Yorkshire Post - YP Magazine
Christmas Stollen (Weihnachtsstollen)
MAKES 1 LARGE STOLLEN (SERVES 10-12)
• 75g mixed peel
• 175g raisins
• 1tbsp dark rum
• 1tsp vanilla extract
• 350g strong white bread flour, plus extra for dusting
• 50g caster sugar
• ½tsp fine sea salt
• ¼tsp ground coriander
• ¼tsp ground cloves
• ¼tsp grated nutmeg
• ¼tsp ground cardamom
• Finely grated zest of 1 lemon
• 150g unsalted butter, at room temp, cut into cubes
• 20g fresh yeast, or 10g dried
• 150ml tepid whole milk
• 60g flaked almonds
• 50g unsalted butter, melted
• 50g vanilla sugar
• 50g icing sugar, plus extra to serve
Put the mixed peel and raisins into a bowl, spoon over the rum and vanilla extract and set aside to infuse while you prepare the dough. Put the flour, sugar, salt, spices and lemon zest into a large mixing bowl and mix together with a wooden spoon. Add the butter and egg.
Crumble the yeast (or sprinkle if using dried) into the tepid milk and stir to dissolve. Pour the yeasted milk into the flour mixture and, using your hands, bring the ingredients together until a rough dough is formed. Tip the dough onto a lightly floured work surface and knead with the heels of your hands for about 10 minutes until it becomes more elastic. Form it into a neat ball and nestle it into the bottom of the bowl. Cover the bowl with a tea towel and set aside in a warm spot to rise for 1-3 hours until visibly larger in size. As the amount of butter in this dough is hefty, it won’t double in size when it rises; you’re looking for the dough to expand roughly by half its size again.
Knock the dough back with your fist and add the almonds and boozy dried fruit (along with any liquid) to the dough. Knead the fruit and nuts through for a couple of minutes until evenly incorporated. Form it into a neat ball and nestle it into the bottom of the bowl. Cover the bowl with a tea towel and set aside in a warm spot for 20 minutes for a second rise.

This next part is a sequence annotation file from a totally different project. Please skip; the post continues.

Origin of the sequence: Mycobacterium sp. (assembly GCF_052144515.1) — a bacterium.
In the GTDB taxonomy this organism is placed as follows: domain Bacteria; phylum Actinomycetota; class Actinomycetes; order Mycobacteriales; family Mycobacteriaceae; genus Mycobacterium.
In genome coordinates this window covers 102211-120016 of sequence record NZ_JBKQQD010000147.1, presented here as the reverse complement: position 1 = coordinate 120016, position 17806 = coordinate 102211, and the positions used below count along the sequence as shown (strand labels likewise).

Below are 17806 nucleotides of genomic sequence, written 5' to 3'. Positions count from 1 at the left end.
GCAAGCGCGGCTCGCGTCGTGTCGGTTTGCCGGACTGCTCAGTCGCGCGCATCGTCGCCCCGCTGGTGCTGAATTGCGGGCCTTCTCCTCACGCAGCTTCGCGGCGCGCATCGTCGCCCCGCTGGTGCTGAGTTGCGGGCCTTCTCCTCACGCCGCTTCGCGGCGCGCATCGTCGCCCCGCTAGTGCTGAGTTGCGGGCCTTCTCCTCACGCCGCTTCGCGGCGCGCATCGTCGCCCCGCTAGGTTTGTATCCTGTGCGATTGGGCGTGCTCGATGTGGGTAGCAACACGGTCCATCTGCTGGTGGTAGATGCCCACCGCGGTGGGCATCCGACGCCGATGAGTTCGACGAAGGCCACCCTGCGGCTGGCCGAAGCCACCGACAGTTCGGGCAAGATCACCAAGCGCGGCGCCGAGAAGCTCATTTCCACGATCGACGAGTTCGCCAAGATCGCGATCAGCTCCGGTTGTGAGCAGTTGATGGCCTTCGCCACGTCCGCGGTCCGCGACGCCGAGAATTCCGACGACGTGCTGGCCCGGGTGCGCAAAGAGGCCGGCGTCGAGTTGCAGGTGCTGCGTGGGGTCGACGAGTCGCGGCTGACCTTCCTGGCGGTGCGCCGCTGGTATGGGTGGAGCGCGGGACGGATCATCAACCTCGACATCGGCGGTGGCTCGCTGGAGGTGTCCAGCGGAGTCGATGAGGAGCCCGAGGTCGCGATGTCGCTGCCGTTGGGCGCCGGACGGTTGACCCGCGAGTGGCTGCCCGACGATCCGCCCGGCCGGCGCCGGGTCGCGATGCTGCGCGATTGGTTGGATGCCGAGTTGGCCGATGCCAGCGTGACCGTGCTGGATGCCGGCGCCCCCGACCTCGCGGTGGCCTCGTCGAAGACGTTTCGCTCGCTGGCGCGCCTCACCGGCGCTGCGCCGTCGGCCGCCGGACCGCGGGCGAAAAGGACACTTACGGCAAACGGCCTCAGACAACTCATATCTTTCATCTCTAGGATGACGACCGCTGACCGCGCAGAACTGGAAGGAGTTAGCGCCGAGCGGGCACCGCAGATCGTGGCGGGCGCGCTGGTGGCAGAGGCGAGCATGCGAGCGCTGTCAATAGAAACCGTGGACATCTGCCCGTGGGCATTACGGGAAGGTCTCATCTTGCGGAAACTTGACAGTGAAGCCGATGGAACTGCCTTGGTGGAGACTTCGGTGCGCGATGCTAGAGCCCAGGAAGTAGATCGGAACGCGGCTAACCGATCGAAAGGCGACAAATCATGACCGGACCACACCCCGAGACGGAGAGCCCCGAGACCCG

Lightly dust the work surface with flour, gently tip the dough out and roll into a rectangle 30 × 15cm/12 × 6in. Lay the dough on a large baking sheet lined with nonstick baking parchment, take one of the long sides and fold it three-quarters of the way back over the dough to create a classic
Strudel shape. Lay a tea towel over the shaped Stollen and put in a warm place for a third rise of 30 minutes, by which time the Stollen should have risen slightly again.
Heat the oven to 200°C/180°C fan. Bake for about 50 minutes until browned all over, checking after 30 minutes; if it looks quite brown already, cover it with a layer of foil to stop it from burning (butter-rich yeasted doughs tend to colour quite easily). Transfer the baked Stollen to a wire rack and, while still hot, brush all over with the melted butter, repeating until there is no butter left. Sprinkle the vanilla sugar over the top, then sift the icing sugar over that.
Allow the Stollen to cool fully before wrapping tightly in a double layer of foil. Store in an airtight container for at least a week before slicing and serving. The Stollen will keep well for a good two months. When ready to serve, dust with a little icing sugar again.
■ Advent: Festive German Bakes to Celebrate the Coming of Christmas by Anja Dunk (Quadrille, £25).